My suicidal ideation fits well with all four theories. I have a cognitive propensity to think of suicide as an immediate solution when faced with unbearable stress, and my emotion regulation deficits put me at risk for prolonged and intense unbearable emotions often (IMV). I'm more vulnerable to experience negative emotions as unbearable (emotion regulation deficits) and more likely to cling to suicide as the only solution to my pain (cognitive inflexibility). Cognitive inflexibility also manifests as black and white thinking: I get so attached to a single picture of my future that I am unable to imagine a life worth living when I experience loss. Worth noting is that black and white thinking - or splitting - as a symptom of borderline personality disorder can devastate connectedness. I experience splitting with not only people but also communities, jobs, hobbies, and things that keep me tethered (3ST). Last fall I lost my job, but for me it also comprised my community, friendships, mentor, and passion. The pain I felt losing that job was so immense I struggled to go to classes at the same university or work at a different lab in the same building; my pain touched everything connected to my loss. One year later I am still struggling to rebuild my connections to living, to push past the things that remind me of my hurt in hope that I will manage to create new relationships, new passions, new communities.
1. Global prevalence of suicide ideation, plans, and attempts: Nock, M. K., Borges, G., Bromet, E. J., Alonso, J., Angermeyer, M., Beautrais, A., ... & De Graaf, R. (2008). Cross-national prevalence and risk factors for suicidal ideation, plans and attempts. The British Journal of Psychiatry, 192, 98-105.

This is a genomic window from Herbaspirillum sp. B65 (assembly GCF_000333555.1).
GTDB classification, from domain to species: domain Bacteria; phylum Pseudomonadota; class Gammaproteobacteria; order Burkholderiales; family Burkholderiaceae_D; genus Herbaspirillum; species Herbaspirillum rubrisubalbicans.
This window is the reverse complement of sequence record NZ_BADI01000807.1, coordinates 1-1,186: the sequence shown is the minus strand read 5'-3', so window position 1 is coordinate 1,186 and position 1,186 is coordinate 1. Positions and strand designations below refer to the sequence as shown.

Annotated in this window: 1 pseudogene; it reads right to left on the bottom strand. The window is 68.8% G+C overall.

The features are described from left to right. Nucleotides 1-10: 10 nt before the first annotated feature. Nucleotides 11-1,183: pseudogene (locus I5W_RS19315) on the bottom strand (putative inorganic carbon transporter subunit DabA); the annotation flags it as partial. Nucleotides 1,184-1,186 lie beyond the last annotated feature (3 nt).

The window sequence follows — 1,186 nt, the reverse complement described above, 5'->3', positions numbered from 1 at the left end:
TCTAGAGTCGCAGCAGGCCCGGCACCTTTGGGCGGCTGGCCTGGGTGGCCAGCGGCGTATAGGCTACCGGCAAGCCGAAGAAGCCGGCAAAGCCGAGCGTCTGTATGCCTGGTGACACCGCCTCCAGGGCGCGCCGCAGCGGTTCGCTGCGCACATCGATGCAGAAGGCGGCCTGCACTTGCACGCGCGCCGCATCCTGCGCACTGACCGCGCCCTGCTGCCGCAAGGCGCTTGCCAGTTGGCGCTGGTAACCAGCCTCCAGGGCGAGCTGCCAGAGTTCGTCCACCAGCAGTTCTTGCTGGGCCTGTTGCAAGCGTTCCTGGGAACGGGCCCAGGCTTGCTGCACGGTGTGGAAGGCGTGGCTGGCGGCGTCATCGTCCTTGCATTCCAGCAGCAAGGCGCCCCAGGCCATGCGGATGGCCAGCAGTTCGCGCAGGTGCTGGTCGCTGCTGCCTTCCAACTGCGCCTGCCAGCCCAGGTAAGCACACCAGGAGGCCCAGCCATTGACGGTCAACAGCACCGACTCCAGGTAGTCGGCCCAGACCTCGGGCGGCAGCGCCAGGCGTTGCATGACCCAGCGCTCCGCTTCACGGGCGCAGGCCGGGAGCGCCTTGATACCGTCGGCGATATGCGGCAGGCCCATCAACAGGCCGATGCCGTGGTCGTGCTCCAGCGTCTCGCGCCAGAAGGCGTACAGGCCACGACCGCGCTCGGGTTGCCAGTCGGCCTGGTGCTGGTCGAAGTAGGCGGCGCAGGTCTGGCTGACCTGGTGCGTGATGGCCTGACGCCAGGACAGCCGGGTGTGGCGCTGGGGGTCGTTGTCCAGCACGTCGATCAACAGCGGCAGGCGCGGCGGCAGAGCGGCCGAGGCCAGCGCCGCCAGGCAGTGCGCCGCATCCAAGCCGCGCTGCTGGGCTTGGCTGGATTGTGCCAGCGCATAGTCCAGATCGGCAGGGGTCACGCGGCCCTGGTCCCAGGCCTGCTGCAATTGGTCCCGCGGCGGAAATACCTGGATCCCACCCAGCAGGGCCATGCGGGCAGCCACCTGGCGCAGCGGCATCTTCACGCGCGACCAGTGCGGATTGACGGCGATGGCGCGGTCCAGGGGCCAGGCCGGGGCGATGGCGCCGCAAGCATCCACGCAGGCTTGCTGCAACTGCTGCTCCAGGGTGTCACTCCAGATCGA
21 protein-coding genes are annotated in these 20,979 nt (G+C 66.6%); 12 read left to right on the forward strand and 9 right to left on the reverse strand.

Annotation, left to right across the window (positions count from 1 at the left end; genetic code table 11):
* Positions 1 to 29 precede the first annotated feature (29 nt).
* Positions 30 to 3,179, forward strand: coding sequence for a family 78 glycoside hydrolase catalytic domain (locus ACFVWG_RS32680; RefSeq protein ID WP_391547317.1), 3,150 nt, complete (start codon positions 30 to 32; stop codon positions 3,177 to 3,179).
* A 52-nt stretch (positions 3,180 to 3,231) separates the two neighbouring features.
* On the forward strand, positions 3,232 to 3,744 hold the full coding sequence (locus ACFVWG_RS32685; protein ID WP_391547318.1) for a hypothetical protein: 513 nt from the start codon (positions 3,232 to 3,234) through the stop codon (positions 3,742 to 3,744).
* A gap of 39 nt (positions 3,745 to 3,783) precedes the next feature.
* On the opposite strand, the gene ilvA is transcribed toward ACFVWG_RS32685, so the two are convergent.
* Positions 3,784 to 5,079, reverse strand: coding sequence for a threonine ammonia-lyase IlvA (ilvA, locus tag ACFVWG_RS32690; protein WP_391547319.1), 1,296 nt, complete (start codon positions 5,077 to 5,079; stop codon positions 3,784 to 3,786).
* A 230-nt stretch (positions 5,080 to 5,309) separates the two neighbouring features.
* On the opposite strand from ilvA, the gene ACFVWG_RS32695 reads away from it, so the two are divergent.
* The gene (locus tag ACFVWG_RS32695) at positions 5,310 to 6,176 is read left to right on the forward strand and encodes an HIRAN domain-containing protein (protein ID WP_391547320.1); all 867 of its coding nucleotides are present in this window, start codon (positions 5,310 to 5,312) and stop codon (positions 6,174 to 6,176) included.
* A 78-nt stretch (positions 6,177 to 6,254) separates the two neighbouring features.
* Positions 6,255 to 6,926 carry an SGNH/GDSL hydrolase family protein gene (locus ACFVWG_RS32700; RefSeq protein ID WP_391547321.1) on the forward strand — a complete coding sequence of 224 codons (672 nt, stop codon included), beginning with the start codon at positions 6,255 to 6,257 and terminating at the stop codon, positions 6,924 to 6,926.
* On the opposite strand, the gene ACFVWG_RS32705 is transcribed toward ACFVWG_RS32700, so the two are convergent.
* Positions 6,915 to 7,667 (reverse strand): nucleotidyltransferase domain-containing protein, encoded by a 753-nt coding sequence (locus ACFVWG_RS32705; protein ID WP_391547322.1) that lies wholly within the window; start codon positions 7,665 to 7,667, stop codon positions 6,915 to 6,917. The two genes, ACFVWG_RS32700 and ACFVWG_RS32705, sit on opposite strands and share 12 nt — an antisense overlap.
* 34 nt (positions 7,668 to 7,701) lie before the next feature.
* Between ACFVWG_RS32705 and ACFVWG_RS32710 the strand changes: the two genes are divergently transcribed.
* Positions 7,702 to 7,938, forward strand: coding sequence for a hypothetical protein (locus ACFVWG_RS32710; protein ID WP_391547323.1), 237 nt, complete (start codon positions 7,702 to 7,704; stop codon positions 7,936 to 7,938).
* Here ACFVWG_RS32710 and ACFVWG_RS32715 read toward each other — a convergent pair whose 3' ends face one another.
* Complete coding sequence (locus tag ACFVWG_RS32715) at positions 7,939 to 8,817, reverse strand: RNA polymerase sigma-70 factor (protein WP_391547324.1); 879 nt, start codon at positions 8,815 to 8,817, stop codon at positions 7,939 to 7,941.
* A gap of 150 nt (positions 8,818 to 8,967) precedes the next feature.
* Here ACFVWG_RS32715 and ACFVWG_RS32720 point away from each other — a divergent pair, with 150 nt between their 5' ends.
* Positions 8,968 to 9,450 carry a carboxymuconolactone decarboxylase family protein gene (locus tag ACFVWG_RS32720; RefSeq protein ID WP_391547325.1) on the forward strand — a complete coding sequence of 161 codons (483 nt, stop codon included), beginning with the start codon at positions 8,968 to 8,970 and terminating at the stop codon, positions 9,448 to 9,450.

2. 3 Step Theory: Klonsky, E.D., May, A.M. (2015). The three-step theory (3ST): a new theory of suicide rooted in the “ideation-to-action” framework. Int J Cogn Ther, 8, 114-129.
3. Interpersonal-Psychological Theory of Suicide: Joiner, T.E. (2005). Why People Die by Suicide. Cambridge: Harvard University Press.
4. Integrated Motivational-Volitional Model: O’Connor, R.C. Towards an integrated motivational–volitional model of suicidal behaviour. In International Handbook of Suicide Prevention: Research, Policy and Practice. Edited by O’Connor RC, Platt S, Gordon J. 2011:181-198.
5. Fluid Vulnerability Theory: Rudd, M.D. (2006). Fluid vulnerability theory: a cognitive approach to understanding the process of acute and chronic risk. In Cognition and Suicide: Theory, Research, and Therapy. Edited by Ellis TE. Washington, DC: American Psychological Association.
6. Ideation-to-Action Overview: Klonsky, E. D., Saffer, B. Y., & Bryan, C. J. (2018). Ideation-to-action theories of suicide: a conceptual and empirical update. Current Opinion in Psychology, 22, 38-43.
7. Meta-analysis of IPTS: Ma, J., Batterham, P. J., Calear, A. L., & Han, J. (2016). A systematic review of the predictions of the Interpersonal–Psychological Theory of Suicidal Behavior. Clinical psychology review, 46, 34-45.
8. Micro-longitudinal evidence for FVT: Bryan, C. J., Rozek, D. C., Butner, J., & Rudd, M. D. (2019). Patterns of change in suicide ideation signal the recurrence of suicide attempts among high-risk psychiatric outpatients. Behaviour research and therapy.
9. Means safety to treat capability for suicide: Anestis, M. D., Law, K. C., Jin, H., Houtsma, C., Khazem, L. R., & Assavedo, B. L. (2017). Treating the capability for suicide: A vital and understudied frontier in suicide prevention. Suicide and Life‐Threatening Behavior, 47, 523-537.